soil moisture

Human Disturbance Effects on soils - Soil Moisture


Concerns over environmental disturbance in the McMurdo Dry Valleys are increasing with increasing foot traffic from tourists and scientist. The effect of pedestrian disturbance were monitored by comparing the species composition, depth distribution and soil properties between adjacent high-, low- and no- traffic sites. This study began in the austral summer 1995/1996.

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 Sampling bags were prepared with one sterile 'Whirlpak' bag and clean plastic scoop per sample. Soils were sampled from three areas: heavy traffic (H), light traffic (L) and control (C) where soils had not been walked upon; and at 2.5 and 10 cm depths. The location of the sampling was recorded each year so that areas were not re-sampled. Using the plastic scoop, soil was collected to 10 cm depth. Very large rocks (>20 mm diameter) were excluded from the sample.
  The soil was shoveled into the 'Whirlpak' bag until three quarters full (about 1.5 kg soil). The soil was mixed well in the bag, then the bag was closed tightly, expelling as much air as possible. The soil samples were stored in a cooler for transportation. On return to the laboratory (within 8 hours of sampling), the soils were stored at 5 C until further processing.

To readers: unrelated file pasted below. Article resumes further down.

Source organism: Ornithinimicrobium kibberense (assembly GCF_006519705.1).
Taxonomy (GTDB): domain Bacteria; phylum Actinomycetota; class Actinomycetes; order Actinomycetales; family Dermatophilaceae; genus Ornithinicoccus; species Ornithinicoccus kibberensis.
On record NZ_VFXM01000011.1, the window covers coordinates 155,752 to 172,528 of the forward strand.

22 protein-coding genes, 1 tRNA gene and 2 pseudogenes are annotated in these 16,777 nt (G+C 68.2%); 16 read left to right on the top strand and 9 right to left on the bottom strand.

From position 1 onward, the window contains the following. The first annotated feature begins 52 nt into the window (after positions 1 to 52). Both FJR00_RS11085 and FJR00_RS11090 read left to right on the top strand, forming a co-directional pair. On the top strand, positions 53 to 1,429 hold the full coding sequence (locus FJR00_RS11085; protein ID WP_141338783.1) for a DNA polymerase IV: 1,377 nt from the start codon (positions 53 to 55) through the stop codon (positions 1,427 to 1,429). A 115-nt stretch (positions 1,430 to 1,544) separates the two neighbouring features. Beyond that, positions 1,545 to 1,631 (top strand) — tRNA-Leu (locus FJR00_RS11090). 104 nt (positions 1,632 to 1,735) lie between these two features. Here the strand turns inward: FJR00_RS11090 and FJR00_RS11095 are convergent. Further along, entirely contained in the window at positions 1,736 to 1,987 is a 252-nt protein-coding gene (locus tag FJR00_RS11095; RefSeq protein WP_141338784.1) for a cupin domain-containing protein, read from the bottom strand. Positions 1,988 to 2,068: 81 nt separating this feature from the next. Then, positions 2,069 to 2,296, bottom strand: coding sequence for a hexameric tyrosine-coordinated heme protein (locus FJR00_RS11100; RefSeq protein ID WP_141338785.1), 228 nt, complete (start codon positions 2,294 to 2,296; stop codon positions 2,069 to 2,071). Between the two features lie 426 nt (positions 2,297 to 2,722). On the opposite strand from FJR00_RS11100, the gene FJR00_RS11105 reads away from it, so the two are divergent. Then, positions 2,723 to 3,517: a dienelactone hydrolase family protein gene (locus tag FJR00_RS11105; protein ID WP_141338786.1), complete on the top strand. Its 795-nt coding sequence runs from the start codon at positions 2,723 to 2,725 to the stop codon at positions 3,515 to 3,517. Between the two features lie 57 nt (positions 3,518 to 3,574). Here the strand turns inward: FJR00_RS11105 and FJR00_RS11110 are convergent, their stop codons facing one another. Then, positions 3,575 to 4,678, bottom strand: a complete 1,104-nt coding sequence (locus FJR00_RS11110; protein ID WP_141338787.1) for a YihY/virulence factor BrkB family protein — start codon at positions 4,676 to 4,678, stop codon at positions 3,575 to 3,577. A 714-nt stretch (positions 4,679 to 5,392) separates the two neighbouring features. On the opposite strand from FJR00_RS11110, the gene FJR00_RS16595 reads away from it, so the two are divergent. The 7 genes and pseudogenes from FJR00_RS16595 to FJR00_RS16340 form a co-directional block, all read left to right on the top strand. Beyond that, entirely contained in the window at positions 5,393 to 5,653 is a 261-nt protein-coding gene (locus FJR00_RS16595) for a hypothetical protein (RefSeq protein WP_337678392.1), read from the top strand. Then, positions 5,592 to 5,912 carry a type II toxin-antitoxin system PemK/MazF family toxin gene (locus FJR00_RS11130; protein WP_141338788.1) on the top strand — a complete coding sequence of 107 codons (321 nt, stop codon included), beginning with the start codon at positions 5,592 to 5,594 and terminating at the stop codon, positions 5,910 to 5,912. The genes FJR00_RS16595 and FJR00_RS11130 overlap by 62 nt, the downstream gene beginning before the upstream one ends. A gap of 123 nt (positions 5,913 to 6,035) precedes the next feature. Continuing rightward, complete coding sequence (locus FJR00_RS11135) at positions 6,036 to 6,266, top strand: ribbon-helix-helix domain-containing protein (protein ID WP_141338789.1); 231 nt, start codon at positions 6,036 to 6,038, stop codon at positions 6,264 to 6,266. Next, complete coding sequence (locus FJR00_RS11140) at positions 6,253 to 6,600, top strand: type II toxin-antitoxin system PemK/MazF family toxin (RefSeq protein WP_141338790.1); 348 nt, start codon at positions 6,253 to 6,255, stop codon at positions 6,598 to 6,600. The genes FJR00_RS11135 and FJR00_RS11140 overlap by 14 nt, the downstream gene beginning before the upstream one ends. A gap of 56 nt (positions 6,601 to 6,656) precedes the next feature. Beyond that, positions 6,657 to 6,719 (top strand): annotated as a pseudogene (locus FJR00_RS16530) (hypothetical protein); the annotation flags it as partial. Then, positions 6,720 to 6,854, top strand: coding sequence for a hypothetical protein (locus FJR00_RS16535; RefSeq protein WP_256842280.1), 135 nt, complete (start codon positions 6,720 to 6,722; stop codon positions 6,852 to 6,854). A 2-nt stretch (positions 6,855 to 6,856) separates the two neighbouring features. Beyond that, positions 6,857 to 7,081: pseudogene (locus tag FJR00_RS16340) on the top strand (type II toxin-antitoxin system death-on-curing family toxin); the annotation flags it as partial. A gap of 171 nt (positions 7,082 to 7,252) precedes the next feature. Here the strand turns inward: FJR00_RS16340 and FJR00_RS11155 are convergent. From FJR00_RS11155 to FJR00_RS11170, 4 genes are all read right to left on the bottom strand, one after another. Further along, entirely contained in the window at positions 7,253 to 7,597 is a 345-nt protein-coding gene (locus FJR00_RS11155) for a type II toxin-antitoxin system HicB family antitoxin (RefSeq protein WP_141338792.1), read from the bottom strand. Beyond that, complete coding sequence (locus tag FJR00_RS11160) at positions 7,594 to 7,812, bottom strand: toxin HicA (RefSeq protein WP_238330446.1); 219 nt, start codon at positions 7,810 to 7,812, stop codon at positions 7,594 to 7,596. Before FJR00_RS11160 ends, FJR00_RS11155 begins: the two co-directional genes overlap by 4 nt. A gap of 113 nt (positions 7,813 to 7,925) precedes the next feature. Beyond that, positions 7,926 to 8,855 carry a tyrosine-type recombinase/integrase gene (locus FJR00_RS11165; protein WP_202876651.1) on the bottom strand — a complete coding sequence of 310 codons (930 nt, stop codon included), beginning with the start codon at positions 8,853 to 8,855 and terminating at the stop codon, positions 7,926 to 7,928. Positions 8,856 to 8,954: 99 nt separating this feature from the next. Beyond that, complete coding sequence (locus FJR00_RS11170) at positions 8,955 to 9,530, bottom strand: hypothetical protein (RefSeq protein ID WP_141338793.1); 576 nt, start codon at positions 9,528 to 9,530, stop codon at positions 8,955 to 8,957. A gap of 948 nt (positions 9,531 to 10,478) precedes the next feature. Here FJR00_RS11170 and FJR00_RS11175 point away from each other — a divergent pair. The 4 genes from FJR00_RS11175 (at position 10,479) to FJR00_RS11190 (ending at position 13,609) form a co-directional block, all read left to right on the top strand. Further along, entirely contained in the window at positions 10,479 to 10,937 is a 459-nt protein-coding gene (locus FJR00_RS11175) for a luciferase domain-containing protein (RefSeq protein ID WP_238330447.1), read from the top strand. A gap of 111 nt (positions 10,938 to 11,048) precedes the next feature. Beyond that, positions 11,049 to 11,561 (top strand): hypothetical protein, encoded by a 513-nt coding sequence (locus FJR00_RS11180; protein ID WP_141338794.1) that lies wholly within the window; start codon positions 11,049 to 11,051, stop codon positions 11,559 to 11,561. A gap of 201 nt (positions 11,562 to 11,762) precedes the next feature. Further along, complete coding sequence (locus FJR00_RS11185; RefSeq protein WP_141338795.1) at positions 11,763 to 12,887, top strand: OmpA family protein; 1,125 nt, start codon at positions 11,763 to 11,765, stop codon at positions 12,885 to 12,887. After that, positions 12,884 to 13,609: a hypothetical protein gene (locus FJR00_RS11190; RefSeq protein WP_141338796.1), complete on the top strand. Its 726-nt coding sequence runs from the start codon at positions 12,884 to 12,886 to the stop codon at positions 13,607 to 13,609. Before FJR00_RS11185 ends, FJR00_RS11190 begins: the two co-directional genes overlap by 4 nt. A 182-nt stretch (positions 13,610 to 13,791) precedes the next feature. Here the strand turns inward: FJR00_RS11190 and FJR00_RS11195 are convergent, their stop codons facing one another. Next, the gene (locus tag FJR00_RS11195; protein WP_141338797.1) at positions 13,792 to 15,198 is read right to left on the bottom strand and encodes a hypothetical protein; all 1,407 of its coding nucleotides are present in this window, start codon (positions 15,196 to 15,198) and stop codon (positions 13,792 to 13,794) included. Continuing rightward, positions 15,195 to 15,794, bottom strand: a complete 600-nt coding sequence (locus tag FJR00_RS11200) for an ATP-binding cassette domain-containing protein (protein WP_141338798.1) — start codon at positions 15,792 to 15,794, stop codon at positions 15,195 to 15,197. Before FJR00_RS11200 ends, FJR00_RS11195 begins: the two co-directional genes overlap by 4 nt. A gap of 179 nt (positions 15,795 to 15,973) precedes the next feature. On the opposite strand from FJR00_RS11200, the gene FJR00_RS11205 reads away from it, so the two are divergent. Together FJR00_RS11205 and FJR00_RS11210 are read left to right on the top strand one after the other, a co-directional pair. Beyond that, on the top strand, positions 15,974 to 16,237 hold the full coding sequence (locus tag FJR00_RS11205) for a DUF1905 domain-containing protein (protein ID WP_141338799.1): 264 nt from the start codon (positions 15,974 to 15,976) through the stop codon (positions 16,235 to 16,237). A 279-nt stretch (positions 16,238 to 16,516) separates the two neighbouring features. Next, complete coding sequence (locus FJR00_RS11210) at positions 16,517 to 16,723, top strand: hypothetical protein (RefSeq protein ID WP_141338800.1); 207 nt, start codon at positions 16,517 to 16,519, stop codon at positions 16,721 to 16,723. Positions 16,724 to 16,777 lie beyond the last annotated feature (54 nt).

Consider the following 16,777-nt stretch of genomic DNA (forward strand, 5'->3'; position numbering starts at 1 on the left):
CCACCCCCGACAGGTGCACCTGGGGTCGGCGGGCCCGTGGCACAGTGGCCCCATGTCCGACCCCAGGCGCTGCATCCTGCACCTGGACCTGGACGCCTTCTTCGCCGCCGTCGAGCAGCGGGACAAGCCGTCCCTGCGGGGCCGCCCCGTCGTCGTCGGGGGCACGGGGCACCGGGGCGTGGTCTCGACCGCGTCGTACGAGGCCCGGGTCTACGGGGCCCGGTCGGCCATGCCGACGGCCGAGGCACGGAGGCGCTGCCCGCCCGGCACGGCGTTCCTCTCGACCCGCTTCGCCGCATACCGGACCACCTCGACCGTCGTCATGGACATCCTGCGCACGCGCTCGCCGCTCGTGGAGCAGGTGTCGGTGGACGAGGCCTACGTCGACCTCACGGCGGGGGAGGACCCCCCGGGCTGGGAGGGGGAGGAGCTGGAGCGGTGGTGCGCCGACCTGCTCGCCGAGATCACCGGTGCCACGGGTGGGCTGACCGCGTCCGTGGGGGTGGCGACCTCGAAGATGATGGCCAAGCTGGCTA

In the laboratory, soil samples were handled in a laminar flow hood to prevent contamination. The Whirlpak bags of soil were mixed thoroughly prior to opening. Approximately 200cm3 of soil was placed in a pre-weighed 800mL plastic beaker. Rocks greater than 3-4mm in diameter were removed from the sample. A sub-sample of approximately 50g was removed and placed in a pre-weighed aluminum dish, and weighed on a balance accurate to 0.01g. This sample was dried at 105C for 24 hours. The sample was removed, placed in desiccator to cool down, and re-weighed. These data were used to calculate water content of the soil and to express data as numbers of soil organisms per unit dry weight of soil.


This file was created by Mark St. John on 9 Nov 1998, using raw data from the Excel workbook '9612diso.raw'. The file format was suggested by the LTER data manager, to conform with the relational database structure.


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